I am deeply honoured and humbled by the invitation extended by the AACCEI to the Conference of Constitutional Jurisdictions of Africa (CCJA) to participate in the Second Congress of this august body whose noble objectives set out in Article 4 of the Statute are to promote: the protection of human rights, development of democracy, implementation of the rule of law, the independence of the Constitutional Courts and Equivalent Institutions, through the exchange of information and experiences related to constitutional justice.  My presentation is based on theme 4 entitled “The Role of the Constitutional and Supreme Courts in the Protection of Constitutional Order”.

Prerequısıtes for the Capacıty to Protect the Constıtutıonal Order

I am persuaded that truly the pre-eminent desire of every human being, barring negligible exceptions, is to be above all others, to dominate, to outclass and to rule over them and a dısdaınfor any dissenting voice. For this reason, when politicians appoint Judges particularly to the highest court in the land, and when members of opposition political parties and a diversity of lobby groups support or seek to dıscredıt certain appointments, it is at times motivated not so much by what is in the best interests of the nation, but by what is in the best interests of the holders of a supportıve or opposıng viewpoint or the sector they represent.

The ability of the Constitutional and Supreme Courts to protect the constitutional order well, depends to no small measure on the selection of the Judges who are to be appointed to these courts. If Judges so appointed are beholden to any political outfit, or big business or some or other pressure or lobby group or secret organization or even world superpower with vested economic interests, then justice will be adulterated because the justice-dispensing institutions would be toys remote-controlled by the kingmakers or puppet-masters.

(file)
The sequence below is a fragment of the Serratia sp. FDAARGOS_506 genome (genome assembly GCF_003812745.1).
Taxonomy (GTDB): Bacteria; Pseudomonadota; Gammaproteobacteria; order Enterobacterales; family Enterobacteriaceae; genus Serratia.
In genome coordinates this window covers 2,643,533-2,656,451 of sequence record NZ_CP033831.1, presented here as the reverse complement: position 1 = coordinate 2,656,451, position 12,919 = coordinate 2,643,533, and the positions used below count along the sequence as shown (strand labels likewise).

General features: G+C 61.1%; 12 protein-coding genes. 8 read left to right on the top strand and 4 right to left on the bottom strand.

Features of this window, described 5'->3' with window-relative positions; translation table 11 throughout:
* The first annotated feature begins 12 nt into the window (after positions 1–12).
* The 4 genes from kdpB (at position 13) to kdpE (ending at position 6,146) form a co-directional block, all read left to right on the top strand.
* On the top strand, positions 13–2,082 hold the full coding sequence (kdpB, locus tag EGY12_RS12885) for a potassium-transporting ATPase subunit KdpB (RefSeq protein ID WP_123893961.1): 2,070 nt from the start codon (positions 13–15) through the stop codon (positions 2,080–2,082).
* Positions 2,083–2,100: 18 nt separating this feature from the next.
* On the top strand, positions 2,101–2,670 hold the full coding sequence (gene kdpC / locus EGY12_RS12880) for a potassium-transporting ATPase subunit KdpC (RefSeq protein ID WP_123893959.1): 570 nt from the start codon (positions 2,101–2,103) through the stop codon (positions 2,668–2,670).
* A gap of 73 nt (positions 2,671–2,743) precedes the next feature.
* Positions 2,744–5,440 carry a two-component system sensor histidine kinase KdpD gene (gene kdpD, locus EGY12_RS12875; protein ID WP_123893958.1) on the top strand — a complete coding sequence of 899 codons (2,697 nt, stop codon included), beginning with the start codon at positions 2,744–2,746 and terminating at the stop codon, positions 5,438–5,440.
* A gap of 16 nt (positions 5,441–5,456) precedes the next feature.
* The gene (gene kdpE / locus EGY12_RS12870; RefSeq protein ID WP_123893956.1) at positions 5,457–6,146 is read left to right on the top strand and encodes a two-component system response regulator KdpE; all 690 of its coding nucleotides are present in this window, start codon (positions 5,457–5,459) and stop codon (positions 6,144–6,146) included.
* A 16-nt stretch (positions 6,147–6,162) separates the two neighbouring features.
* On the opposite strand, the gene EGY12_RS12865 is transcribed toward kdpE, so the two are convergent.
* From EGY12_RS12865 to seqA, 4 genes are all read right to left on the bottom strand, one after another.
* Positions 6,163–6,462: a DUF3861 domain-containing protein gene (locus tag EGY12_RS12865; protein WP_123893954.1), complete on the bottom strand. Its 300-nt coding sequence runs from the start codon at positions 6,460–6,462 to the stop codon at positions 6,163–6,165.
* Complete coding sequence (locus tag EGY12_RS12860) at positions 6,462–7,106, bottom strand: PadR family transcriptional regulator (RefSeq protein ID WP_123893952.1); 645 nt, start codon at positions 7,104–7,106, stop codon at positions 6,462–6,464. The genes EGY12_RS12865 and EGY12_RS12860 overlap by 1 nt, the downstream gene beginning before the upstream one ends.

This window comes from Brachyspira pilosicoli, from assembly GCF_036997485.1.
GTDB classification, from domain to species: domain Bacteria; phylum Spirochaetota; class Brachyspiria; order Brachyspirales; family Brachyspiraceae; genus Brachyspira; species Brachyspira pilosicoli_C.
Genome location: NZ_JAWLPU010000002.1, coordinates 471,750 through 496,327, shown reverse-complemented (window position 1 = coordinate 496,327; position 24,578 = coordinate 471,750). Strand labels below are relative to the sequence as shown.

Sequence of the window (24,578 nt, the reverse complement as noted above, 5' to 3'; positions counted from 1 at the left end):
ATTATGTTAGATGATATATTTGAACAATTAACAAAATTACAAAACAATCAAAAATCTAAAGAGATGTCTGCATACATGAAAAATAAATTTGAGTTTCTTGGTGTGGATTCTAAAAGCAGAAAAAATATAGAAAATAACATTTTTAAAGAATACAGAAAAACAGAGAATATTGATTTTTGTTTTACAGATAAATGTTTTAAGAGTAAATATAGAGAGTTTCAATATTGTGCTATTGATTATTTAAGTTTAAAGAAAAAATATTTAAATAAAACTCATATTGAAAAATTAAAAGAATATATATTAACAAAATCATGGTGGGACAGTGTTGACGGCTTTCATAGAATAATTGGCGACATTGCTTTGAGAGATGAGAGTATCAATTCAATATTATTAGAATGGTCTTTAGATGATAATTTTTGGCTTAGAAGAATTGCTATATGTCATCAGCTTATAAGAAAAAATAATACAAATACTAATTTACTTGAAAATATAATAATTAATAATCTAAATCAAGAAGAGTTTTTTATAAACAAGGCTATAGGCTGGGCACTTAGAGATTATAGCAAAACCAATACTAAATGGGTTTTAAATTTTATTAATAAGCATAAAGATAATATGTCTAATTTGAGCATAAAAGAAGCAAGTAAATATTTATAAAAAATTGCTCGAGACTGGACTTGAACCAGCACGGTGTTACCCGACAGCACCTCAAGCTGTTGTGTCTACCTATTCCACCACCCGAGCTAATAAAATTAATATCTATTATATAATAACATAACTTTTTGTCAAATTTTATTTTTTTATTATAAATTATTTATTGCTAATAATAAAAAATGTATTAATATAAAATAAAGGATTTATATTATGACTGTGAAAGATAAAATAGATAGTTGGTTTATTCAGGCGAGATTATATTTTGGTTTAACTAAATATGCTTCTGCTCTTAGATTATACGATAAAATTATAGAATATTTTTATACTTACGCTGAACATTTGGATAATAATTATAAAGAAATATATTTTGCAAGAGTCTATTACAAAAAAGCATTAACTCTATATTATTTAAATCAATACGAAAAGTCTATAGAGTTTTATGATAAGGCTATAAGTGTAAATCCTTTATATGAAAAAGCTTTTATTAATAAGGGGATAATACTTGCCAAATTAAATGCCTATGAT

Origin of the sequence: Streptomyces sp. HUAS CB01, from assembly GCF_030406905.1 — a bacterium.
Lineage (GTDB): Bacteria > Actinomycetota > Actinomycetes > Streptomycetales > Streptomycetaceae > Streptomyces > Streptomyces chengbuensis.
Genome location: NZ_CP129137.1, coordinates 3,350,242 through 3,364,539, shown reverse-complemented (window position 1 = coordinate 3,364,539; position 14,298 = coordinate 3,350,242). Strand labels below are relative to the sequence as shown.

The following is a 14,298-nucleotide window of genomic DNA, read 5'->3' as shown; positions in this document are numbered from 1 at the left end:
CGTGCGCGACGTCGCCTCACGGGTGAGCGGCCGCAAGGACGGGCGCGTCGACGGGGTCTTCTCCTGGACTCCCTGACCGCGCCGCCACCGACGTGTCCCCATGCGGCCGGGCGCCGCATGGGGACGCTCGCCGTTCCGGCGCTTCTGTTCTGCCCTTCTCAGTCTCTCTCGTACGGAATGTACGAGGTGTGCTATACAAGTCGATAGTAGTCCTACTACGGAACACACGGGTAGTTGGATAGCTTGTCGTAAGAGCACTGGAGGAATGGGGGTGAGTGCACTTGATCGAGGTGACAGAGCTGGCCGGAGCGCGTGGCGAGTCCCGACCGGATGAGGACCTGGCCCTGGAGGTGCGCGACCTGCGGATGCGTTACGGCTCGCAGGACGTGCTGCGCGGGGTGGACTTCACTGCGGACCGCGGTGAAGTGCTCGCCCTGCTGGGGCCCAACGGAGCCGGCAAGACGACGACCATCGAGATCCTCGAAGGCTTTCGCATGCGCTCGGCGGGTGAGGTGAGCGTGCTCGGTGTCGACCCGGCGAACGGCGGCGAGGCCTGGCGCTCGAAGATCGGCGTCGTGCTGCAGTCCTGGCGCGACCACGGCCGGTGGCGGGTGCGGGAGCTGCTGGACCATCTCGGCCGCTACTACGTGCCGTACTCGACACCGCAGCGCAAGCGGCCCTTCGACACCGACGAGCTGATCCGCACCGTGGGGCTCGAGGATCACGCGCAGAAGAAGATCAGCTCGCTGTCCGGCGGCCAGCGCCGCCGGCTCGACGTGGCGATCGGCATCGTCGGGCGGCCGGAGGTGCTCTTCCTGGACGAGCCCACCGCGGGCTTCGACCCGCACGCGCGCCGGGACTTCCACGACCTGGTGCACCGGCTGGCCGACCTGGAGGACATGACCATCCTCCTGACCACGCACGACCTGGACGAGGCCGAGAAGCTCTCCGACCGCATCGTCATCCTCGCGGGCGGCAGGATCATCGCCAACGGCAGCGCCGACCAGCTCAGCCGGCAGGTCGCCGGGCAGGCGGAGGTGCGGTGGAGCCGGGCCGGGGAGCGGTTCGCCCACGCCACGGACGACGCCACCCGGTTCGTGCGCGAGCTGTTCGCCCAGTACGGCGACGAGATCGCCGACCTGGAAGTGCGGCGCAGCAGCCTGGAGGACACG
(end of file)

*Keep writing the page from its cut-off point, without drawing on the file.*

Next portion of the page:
We as Judges need to identify and propose the essential ingredients of a selection and appointment process that is objectively credible and sufficiently transparent to protect the courts from otherwıse legitimate and justifiable criticism. I must hasten to state that many younger and smaller democracies that are rich in mineral and natural resources are often criticised severely, by agencies or units sponsored by older democracies whose appointment processes are indefensible in comparison to those under attack. This hypocrisy must be taken into account in the assessment of the legitimacy of the criticism. Some of the essentıalıa of a Constıtutıonal or Supreme Court capable of protectıng and promotıng a constıtutıonal democracy follow below.

The competence of Judicial Officers is not negotiable. A demonstrable track-record of fair-mindedness, commitment to human rights, and the rule of law, decisiveness, humility and personal independence are some of the key traits of a personality fit to serve in the highest court in the land.

The institutional arrangements must be such as to facilitate the independence of an individual Judge to decide any case without being unduly influenced by another Judge, a politician (of a ruling party or opposition party), big business or well organised and highly resourced lobby groups. Securıty of tenure, contınuous judıcıal educatıon, tools of trade, and support systems necessary for a Judge to take his or her own decisions without fear, favour or prejudice, are important.

A Judge should guard against being lured to the point of being compromised by gifts, introduction to exclusive networks that would usher him or her to prestigious clubs or gatherings of the who’s who of this world, positive coverage and the maximization of whatever they say or do however minıscule it may be, the ever-flowing praise from certain quarters that may makeıt difficult for hım or her to disappoint them come decision-making time. It ıs necessary to keep a critical distance from anything oranybody that may compromise one’s integrity, impartiality and independent decision-making. A Judge should always be mindful, without being unduly suspicious, of the exıstence of forces out there vyıng for the control of the institution in which he or she serves. These are forces that want to secure your vote or support whenever matters affecting them are before your court.